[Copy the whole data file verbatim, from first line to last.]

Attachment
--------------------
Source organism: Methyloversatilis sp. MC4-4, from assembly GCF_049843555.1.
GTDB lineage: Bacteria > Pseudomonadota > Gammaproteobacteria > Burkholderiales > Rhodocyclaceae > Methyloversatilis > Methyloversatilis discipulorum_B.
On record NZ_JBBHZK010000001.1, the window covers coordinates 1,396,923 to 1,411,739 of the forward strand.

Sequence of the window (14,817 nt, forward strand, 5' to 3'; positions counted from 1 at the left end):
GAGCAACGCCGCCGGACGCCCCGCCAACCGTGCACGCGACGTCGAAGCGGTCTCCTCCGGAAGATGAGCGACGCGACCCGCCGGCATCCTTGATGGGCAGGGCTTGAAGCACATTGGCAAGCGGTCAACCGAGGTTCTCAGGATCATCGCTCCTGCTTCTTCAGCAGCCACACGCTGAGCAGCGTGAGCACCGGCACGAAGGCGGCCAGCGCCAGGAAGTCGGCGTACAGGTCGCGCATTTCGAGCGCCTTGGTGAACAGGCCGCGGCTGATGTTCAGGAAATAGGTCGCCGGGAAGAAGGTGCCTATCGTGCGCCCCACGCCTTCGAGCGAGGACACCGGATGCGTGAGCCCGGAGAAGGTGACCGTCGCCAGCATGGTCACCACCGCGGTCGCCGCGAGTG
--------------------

Source organism: Methyloversatilis sp. MC4-4, from assembly GCF_049843555.1.
GTDB lineage: Bacteria > Pseudomonadota > Gammaproteobacteria > Burkholderiales > Rhodocyclaceae > Methyloversatilis > Methyloversatilis discipulorum_B.
On record NZ_JBBHZK010000001.1, the window covers coordinates 1,396,923 to 1,411,739 of the forward strand.

Sequence of the window (14,817 nt, forward strand, 5' to 3'; positions counted from 1 at the left end):
GAGCAACGCCGCCGGACGCCCCGCCAACCGTGCACGCGACGTCGAAGCGGTCTCCTCCGGAAGATGAGCGACGCGACCCGCCGGCATCCTTGATGGGCAGGGCTTGAAGCACATTGGCAAGCGGTCAACCGAGGTTCTCAGGATCATCGCTCCTGCTTCTTCAGCAGCCACACGCTGAGCAGCGTGAGCACCGGCACGAAGGCGGCCAGCGCCAGGAAGTCGGCGTACAGGTCGCGCATTTCGAGCGCCTTGGTGAACAGGCCGCGGCTGATGTTCAGGAAATAGGTCGCCGGGAAGAAGGTGCCTATCGTGCGCCCCACGCCTTCGAGCGAGGACACCGGATGCGTGAGCCCGGAGAAGGTGACCGTCGCCAGCATGGTCACCACCGCGGTCGCCGCGAGTG